Inventors and patent practitioners filing patent applications before U.S. Patent and Trademark Office (USPTO) may have an obligation to disclose if artificial intelligence (AI) is used in the innovation process.Continue Reading AI-Assisted Inventions: Is There a Duty to Disclose the Use of AI?
After considering comments from various stakeholders for nearly a year, on July 24, 2023, the USPTO issued the revised interim Director Review Process. Among other changes, the revised process now permits parties to request the Director Review on institution decisions in America Invents Act (AIA) proceedings. This is a significant expansion of the scope of director review, which allows petitioners who had no appeal options to an IPR denial to now have at least one avenue of review of an institution denial.Continue Reading PTAB Makes Significant Changes to Director Review Process
Note: First published in The Intellectual Property Strategist and Law.com.
This article is Part Two of a Three-Part Article Series
Artificial intelligence is changing industry and society, and metrics at the US Patent and Trademark Office (USPTO) reflect its impact. In a recent publication, the USPTO indicated that from 2002 to 2018 the share of all patent applications relating to artificial intelligence grew from 9% to approximately 16%. See “Inventing AI, Tracing the diffusion of artificial intelligence with U.S. patents,” Office of the Chief Economist, IP Data Highlights (October 2020). For the foreseeable future, patent applications involving artificial intelligence technologies, including machine learning, will increase with the continued proliferation of such technologies. However, subject matter eligibility can be a significant challenge in securing patents on artificial intelligence and machine learning.Continue Reading Artificial Intelligence And Subject Matter Eligibility In U.S. Patent Office Appeals – Part Two Of Three
In June of this year, the US Supreme Court ruled that a proposed mark consisting of the combination of a generic term and a generic top-level domain, like “.com,” is not per se generic. (USPTO v. Booking.com). In response, the United States Patent and Trademark Office (USPTO) recently issued Examination Guidelines for examining such “generic.com” terms.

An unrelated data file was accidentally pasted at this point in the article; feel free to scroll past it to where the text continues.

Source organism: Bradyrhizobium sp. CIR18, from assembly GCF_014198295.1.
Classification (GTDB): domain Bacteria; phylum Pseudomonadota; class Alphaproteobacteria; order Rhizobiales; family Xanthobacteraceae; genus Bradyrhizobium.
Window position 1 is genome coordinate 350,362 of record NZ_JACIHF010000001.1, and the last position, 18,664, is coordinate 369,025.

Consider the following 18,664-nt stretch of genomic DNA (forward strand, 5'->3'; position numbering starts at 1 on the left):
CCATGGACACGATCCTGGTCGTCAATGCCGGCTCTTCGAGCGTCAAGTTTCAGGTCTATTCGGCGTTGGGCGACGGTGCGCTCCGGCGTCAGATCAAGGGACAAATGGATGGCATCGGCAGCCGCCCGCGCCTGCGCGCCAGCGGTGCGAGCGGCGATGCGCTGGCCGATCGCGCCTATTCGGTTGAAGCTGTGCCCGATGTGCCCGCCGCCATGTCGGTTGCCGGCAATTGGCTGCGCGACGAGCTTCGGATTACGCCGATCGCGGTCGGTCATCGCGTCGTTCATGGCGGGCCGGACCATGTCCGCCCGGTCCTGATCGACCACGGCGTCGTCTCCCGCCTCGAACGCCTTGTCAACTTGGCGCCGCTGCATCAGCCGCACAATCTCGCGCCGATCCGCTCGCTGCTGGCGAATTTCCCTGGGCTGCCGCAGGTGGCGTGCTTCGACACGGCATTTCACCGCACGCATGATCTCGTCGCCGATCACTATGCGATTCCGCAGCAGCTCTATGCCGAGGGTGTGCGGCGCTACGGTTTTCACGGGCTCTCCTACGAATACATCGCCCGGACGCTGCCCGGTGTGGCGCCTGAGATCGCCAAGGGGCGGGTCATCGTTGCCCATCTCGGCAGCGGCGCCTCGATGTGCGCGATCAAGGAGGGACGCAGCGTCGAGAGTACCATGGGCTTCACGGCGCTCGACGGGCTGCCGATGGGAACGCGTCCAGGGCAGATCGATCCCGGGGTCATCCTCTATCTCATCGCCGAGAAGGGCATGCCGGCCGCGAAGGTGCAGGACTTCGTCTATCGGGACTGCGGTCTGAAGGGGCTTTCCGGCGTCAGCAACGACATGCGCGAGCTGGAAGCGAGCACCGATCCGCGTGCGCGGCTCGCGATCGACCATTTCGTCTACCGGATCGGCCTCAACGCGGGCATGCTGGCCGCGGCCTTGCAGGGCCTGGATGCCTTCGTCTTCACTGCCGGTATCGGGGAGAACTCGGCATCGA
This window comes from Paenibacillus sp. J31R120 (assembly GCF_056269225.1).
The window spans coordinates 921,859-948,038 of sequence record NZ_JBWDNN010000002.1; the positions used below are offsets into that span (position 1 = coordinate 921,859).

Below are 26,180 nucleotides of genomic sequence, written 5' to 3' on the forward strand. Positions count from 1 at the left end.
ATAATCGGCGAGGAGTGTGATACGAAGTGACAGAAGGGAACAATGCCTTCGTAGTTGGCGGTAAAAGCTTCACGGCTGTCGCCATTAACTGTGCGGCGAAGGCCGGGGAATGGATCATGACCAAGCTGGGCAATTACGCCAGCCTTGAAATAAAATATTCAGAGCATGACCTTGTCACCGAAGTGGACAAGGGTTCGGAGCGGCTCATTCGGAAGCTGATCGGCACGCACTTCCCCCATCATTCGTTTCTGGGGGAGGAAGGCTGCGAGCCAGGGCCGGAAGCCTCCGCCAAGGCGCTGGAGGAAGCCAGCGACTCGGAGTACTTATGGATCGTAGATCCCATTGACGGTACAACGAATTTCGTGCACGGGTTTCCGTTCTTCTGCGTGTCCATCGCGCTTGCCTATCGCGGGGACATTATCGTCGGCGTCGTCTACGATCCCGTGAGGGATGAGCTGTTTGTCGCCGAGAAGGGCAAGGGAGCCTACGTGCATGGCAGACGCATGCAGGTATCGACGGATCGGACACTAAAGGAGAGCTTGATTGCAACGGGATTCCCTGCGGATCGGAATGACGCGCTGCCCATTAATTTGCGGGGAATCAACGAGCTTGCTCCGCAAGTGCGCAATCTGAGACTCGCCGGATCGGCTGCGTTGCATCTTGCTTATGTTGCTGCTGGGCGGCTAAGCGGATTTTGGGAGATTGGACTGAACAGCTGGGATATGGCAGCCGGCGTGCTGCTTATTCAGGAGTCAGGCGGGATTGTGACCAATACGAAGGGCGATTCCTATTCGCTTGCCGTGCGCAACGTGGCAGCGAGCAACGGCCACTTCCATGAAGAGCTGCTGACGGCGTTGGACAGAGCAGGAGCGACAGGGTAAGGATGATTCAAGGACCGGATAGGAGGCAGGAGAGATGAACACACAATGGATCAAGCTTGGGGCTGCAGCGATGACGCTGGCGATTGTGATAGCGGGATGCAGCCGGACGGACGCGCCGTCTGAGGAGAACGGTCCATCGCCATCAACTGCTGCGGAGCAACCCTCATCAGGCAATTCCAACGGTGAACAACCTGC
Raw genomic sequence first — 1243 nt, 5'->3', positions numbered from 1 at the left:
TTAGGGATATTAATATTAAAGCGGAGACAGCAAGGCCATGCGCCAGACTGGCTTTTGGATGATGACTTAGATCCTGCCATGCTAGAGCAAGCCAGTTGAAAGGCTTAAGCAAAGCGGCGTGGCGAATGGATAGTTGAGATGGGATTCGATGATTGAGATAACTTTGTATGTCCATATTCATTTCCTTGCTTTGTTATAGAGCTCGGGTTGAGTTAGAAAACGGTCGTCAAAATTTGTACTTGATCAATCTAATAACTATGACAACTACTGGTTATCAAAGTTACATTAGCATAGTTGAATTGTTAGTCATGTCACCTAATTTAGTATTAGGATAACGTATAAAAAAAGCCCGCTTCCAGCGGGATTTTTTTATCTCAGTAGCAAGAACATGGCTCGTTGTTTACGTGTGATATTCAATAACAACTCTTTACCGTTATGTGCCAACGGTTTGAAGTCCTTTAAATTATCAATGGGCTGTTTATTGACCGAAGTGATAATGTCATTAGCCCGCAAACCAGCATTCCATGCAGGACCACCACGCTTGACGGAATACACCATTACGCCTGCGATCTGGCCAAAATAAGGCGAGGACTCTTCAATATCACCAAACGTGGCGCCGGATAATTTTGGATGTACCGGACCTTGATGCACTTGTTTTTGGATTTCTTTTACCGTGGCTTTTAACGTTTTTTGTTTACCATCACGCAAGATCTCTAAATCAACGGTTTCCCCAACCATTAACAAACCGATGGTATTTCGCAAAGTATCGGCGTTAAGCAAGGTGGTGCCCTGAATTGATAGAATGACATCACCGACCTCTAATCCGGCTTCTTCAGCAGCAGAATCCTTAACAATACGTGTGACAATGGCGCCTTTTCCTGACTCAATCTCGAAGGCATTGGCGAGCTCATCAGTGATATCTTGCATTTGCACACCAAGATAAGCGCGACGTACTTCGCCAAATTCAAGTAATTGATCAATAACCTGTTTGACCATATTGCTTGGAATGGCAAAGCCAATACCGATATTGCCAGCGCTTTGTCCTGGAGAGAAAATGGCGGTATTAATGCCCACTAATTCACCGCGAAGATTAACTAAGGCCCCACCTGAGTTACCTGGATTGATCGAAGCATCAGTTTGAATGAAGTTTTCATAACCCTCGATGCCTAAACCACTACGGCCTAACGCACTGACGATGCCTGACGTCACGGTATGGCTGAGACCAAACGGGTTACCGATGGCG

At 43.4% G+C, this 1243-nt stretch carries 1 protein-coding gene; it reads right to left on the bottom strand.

Continue Reading USPTO Issues Guidance on Examination of Generic.com Terms
The Supreme Court granted and consolidated three petitions for writs of certiorari to hear two questions regarding the constitutionality of Administrative Patent Judge (APJ) appointments under the Appointments Clause. These questions are: Whether APJs of the Patent Trial and Appeal Board (PTAB) are principal officers who must be appointed by the President under the Appointments Clause of the Constitution; and whether, if APJs are determined to be principal officers, severing the application of 5 U.S.C. 7513(a) to those judges cures any violation of the Appointments Clause. The Court declined to hear a third question of whether the Court of Appeals in the Arthrex case erred by adjudicating the Appointments Clause question despite the failure of Arthrex to present its Appointments Clause challenge during the PTAB proceedings.
Continue Reading Supreme Court to Decide Constitutionality of PTAB Judge Appointments
Reprinted with permission from the October 1, 2020 issue of The Intellectual Property Strategist, ALM Media, LLC.